President Whitfield: (33:00)

Do we think that there’s a need for that? Uh, assessing the need, trying to figure all of that out and then figuring out, because one of the things that of course, uh, is going on in higher education is that, um, you know, we don’t have as much funding as we used to have. Most universities have seen a drop in funding, particularly since the oh eight, uh, uh, financial crisis. And so what we say here is, is that, um, we’re gonna make a dollar outta 15 cents. Um, we’re, we’re not going to, you know, just roll up the carpet and, and, and say that it’s done. Um, just because we don’t have the kinds of resources we think we’d like to have to do all the things we want to do, we’re figuring out ways, particularly using technology to make ourselves more effective. Um, the digital president is kind of, sort of an example of that. 


President Whitfield: (33:48)

Mm-hmm. of that, if I could, I would put 30,000 advisors on our campus so they could be one on one with our students. Well, we’re never gonna have that, We’re never gonna have that as a resource. So trying to figure out how we can use different technologies at scale to be able to figure out how we can connect with our students, answer their questions, actually. And we say a lot about students. The other thing that makes universities magical places are the faculty and staff. And actually, even to our previous question about mental health, we’ve been working with their mental health too, because they experienced a lot of struggles as well. Yeah. And so it’s trying to be able to, because too, some of those technologies are important for the staff to be able to be able to use remote work has become an incredible, um, uh, resource and, and approach that people use for things.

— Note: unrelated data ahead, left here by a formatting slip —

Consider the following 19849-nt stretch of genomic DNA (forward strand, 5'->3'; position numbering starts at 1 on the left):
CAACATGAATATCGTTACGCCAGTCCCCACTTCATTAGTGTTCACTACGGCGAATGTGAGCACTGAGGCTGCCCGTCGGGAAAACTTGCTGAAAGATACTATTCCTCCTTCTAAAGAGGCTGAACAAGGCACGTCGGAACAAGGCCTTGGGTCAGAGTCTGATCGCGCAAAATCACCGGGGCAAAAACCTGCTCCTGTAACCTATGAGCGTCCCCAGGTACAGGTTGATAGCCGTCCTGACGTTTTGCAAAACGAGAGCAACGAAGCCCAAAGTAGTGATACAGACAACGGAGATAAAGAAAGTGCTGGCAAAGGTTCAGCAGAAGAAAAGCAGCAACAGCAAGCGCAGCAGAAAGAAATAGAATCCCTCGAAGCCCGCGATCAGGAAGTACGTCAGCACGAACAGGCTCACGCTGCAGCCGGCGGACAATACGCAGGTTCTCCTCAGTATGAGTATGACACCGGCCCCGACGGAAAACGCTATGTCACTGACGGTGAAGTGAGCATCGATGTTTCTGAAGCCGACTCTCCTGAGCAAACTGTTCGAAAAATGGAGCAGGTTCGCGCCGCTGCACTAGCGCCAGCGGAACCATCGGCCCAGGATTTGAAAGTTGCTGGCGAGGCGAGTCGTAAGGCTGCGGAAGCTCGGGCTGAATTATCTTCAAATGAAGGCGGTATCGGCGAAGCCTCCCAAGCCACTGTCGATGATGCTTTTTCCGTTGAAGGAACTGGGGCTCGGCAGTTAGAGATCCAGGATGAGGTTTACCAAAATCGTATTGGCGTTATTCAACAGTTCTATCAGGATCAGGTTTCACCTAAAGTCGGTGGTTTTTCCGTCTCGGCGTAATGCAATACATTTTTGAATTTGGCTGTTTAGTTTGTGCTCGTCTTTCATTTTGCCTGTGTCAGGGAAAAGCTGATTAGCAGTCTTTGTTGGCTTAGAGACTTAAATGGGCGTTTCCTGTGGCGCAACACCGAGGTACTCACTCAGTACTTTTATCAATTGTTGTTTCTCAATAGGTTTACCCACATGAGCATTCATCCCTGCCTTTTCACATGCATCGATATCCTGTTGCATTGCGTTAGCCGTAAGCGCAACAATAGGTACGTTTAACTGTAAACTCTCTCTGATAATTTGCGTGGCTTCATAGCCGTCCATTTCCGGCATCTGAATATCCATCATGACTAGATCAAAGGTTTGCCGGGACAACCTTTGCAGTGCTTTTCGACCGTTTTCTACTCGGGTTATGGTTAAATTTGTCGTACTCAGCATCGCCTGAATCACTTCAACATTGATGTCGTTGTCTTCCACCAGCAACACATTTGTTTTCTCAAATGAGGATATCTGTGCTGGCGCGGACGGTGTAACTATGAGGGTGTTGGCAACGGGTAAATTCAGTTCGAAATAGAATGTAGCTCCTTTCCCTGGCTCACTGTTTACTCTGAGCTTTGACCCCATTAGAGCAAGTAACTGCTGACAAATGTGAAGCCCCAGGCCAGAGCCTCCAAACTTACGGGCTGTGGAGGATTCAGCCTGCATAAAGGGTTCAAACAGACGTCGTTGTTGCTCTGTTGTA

President Whitfield: (34:36)

And there’s technologies that can actually help improve how people do remote work. Um, and then for our students who are doing remote classes, online classes, in person classes, um, I believe that there’s so much value in, in person, but I’m a realist to understand that education is moving forward and, and it’s evolving. So how can we best use technologies to be able to do that? How can we use, um, uh, we’ve been working in collaborating with, uh, asu, Arizona State University and, and Michael Crow, who is, he is, he’s on a whole nother plane . Um, but talking about ways in which we can use, uh, the metaverse to be able to do learning for folks, um, there’s some really cool things that, that you can do that, again, make learning. I mean, taking it to that 21st century level of using technology to be able to use good PR practices for learning and make that a part of the classroom, make that a part of someone’s degree program so that they have all of these different experiences that they put together and be prepared to be able to be successful in the workforce.